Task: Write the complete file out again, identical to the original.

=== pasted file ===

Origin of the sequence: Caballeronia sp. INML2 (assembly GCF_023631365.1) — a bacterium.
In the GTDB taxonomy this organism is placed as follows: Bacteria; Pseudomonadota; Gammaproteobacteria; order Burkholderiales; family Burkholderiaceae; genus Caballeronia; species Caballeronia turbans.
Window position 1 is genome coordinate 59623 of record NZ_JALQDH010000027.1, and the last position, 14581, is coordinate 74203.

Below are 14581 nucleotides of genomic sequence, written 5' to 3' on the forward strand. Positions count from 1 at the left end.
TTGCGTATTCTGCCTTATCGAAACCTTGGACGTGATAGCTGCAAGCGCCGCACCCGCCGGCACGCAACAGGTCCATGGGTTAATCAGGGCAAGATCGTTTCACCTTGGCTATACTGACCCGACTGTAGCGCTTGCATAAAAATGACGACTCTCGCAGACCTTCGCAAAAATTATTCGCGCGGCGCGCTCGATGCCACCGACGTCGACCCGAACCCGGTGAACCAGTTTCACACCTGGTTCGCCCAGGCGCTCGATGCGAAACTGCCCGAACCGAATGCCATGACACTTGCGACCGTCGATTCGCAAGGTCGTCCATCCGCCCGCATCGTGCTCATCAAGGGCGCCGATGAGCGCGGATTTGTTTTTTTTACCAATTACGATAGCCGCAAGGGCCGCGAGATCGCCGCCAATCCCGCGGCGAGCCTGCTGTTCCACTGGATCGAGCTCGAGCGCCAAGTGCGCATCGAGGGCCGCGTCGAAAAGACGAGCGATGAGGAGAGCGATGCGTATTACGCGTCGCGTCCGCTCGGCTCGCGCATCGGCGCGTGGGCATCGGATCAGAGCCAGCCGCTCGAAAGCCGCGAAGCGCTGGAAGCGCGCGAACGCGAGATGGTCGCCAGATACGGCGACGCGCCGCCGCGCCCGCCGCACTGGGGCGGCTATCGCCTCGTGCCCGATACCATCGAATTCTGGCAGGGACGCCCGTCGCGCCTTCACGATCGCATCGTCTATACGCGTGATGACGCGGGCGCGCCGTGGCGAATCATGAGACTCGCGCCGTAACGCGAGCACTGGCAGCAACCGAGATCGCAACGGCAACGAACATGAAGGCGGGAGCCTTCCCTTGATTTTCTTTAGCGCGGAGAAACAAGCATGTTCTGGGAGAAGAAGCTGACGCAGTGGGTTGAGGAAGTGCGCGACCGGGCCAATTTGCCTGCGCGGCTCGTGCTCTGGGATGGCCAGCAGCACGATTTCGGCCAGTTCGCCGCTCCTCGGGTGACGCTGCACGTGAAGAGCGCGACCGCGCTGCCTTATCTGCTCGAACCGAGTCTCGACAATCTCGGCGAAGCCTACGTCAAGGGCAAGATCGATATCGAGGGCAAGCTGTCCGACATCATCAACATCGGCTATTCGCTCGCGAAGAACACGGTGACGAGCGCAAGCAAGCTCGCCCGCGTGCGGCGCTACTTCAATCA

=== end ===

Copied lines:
Origin of the sequence: Caballeronia sp. INML2 (assembly GCF_023631365.1) — a bacterium.
In the GTDB taxonomy this organism is placed as follows: Bacteria; Pseudomonadota; Gammaproteobacteria; order Burkholderiales; family Burkholderiaceae; genus Caballeronia; species Caballeronia turbans.
Window position 1 is genome coordinate 59623 of record NZ_JALQDH010000027.1, and the last position, 14581, is coordinate 74203.

Below are 14581 nucleotides of genomic sequence, written 5' to 3' on the forward strand. Positions count from 1 at the left end.
TTGCGTATTCTGCCTTATCGAAACCTTGGACGTGATAGCTGCAAGCGCCGCACCCGCCGGCACGCAACAGGTCCATGGGTTAATCAGGGCAAGATCGTTTCACCTTGGCTATACTGACCCGACTGTAGCGCTTGCATAAAAATGACGACTCTCGCAGACCTTCGCAAAAATTATTCGCGCGGCGCGCTCGATGCCACCGACGTCGACCCGAACCCGGTGAACCAGTTTCACACCTGGTTCGCCCAGGCGCTCGATGCGAAACTGCCCGAACCGAATGCCATGACACTTGCGACCGTCGATTCGCAAGGTCGTCCATCCGCCCGCATCGTGCTCATCAAGGGCGCCGATGAGCGCGGATTTGTTTTTTTTACCAATTACGATAGCCGCAAGGGCCGCGAGATCGCCGCCAATCCCGCGGCGAGCCTGCTGTTCCACTGGATCGAGCTCGAGCGCCAAGTGCGCATCGAGGGCCGCGTCGAAAAGACGAGCGATGAGGAGAGCGATGCGTATTACGCGTCGCGTCCGCTCGGCTCGCGCATCGGCGCGTGGGCATCGGATCAGAGCCAGCCGCTCGAAAGCCGCGAAGCGCTGGAAGCGCGCGAACGCGAGATGGTCGCCAGATACGGCGACGCGCCGCCGCGCCCGCCGCACTGGGGCGGCTATCGCCTCGTGCCCGATACCATCGAATTCTGGCAGGGACGCCCGTCGCGCCTTCACGATCGCATCGTCTATACGCGTGATGACGCGGGCGCGCCGTGGCGAATCATGAGACTCGCGCCGTAACGCGAGCACTGGCAGCAACCGAGATCGCAACGGCAACGAACATGAAGGCGGGAGCCTTCCCTTGATTTTCTTTAGCGCGGAGAAACAAGCATGTTCTGGGAGAAGAAGCTGACGCAGTGGGTTGAGGAAGTGCGCGACCGGGCCAATTTGCCTGCGCGGCTCGTGCTCTGGGATGGCCAGCAGCACGATTTCGGCCAGTTCGCCGCTCCTCGGGTGACGCTGCACGTGAAGAGCGCGACCGCGCTGCCTTATCTGCTCGAACCGAGTCTCGACAATCTCGGCGAAGCCTACGTCAAGGGCAAGATCGATATCGAGGGCAAGCTGTCCGACATCATCAACATCGGCTATTCGCTCGCGAAGAACACGGTGACGAGCGCAAGCAAGCTCGCCCGCGTGCGGCGCTACTTCAATCA